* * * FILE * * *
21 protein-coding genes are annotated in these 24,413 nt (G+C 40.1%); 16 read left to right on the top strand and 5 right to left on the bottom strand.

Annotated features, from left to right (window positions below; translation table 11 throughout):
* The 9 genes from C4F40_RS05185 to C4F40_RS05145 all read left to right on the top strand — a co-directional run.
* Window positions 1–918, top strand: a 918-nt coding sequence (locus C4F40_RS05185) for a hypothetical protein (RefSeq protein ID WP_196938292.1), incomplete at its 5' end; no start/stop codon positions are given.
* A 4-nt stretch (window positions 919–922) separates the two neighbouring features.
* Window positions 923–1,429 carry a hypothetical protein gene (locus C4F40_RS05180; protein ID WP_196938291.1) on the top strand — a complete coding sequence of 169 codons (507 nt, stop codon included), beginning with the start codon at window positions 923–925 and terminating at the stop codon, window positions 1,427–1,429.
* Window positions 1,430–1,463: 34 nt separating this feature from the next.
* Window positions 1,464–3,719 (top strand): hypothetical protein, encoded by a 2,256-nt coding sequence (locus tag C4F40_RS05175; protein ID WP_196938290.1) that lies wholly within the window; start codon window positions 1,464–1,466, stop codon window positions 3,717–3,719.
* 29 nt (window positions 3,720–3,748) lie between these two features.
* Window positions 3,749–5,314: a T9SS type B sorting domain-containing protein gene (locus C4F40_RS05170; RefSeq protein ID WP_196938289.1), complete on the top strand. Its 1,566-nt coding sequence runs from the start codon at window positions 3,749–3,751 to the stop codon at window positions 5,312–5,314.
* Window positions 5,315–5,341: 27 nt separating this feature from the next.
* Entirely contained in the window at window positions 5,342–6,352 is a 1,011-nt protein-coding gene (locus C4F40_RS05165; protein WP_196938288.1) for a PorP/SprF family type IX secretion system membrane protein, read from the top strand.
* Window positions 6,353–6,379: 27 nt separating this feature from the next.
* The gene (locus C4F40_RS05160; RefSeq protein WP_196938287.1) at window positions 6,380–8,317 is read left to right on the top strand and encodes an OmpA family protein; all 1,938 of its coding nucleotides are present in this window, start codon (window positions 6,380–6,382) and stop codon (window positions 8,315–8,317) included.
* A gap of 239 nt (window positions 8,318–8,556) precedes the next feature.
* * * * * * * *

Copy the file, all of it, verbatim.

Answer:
21 protein-coding genes are annotated in these 24,413 nt (G+C 40.1%); 16 read left to right on the top strand and 5 right to left on the bottom strand.

Annotated features, from left to right (window positions below; translation table 11 throughout):
* The 9 genes from C4F40_RS05185 to C4F40_RS05145 all read left to right on the top strand — a co-directional run.
* Window positions 1–918, top strand: a 918-nt coding sequence (locus C4F40_RS05185) for a hypothetical protein (RefSeq protein ID WP_196938292.1), incomplete at its 5' end; no start/stop codon positions are given.
* A 4-nt stretch (window positions 919–922) separates the two neighbouring features.
* Window positions 923–1,429 carry a hypothetical protein gene (locus C4F40_RS05180; protein ID WP_196938291.1) on the top strand — a complete coding sequence of 169 codons (507 nt, stop codon included), beginning with the start codon at window positions 923–925 and terminating at the stop codon, window positions 1,427–1,429.
* Window positions 1,430–1,463: 34 nt separating this feature from the next.
* Window positions 1,464–3,719 (top strand): hypothetical protein, encoded by a 2,256-nt coding sequence (locus tag C4F40_RS05175; protein ID WP_196938290.1) that lies wholly within the window; start codon window positions 1,464–1,466, stop codon window positions 3,717–3,719.
* 29 nt (window positions 3,720–3,748) lie between these two features.
* Window positions 3,749–5,314: a T9SS type B sorting domain-containing protein gene (locus C4F40_RS05170; RefSeq protein ID WP_196938289.1), complete on the top strand. Its 1,566-nt coding sequence runs from the start codon at window positions 3,749–3,751 to the stop codon at window positions 5,312–5,314.
* Window positions 5,315–5,341: 27 nt separating this feature from the next.
* Entirely contained in the window at window positions 5,342–6,352 is a 1,011-nt protein-coding gene (locus C4F40_RS05165; protein WP_196938288.1) for a PorP/SprF family type IX secretion system membrane protein, read from the top strand.
* Window positions 6,353–6,379: 27 nt separating this feature from the next.
* The gene (locus C4F40_RS05160; RefSeq protein WP_196938287.1) at window positions 6,380–8,317 is read left to right on the top strand and encodes an OmpA family protein; all 1,938 of its coding nucleotides are present in this window, start codon (window positions 6,380–6,382) and stop codon (window positions 8,315–8,317) included.
* A gap of 239 nt (window positions 8,318–8,556) precedes the next feature.